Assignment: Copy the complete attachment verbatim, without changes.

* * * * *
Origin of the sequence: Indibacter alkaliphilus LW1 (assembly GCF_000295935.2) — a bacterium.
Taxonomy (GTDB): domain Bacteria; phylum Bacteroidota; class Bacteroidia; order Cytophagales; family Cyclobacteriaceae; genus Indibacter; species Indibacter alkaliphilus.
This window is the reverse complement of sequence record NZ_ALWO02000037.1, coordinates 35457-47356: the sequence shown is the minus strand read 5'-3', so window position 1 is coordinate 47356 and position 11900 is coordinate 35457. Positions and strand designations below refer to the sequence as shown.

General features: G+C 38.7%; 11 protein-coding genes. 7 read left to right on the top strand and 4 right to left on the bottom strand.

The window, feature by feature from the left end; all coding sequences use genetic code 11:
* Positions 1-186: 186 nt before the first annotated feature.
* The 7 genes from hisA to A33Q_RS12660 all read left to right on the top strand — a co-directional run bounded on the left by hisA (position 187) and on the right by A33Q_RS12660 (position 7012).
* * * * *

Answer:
Origin of the sequence: Indibacter alkaliphilus LW1 (assembly GCF_000295935.2) — a bacterium.
Taxonomy (GTDB): domain Bacteria; phylum Bacteroidota; class Bacteroidia; order Cytophagales; family Cyclobacteriaceae; genus Indibacter; species Indibacter alkaliphilus.
This window is the reverse complement of sequence record NZ_ALWO02000037.1, coordinates 35457-47356: the sequence shown is the minus strand read 5'-3', so window position 1 is coordinate 47356 and position 11900 is coordinate 35457. Positions and strand designations below refer to the sequence as shown.

General features: G+C 38.7%; 11 protein-coding genes. 7 read left to right on the top strand and 4 right to left on the bottom strand.

The window, feature by feature from the left end; all coding sequences use genetic code 11:
* Positions 1-186: 186 nt before the first annotated feature.
* The 7 genes from hisA to A33Q_RS12660 all read left to right on the top strand — a co-directional run bounded on the left by hisA (position 187) and on the right by A33Q_RS12660 (position 7012).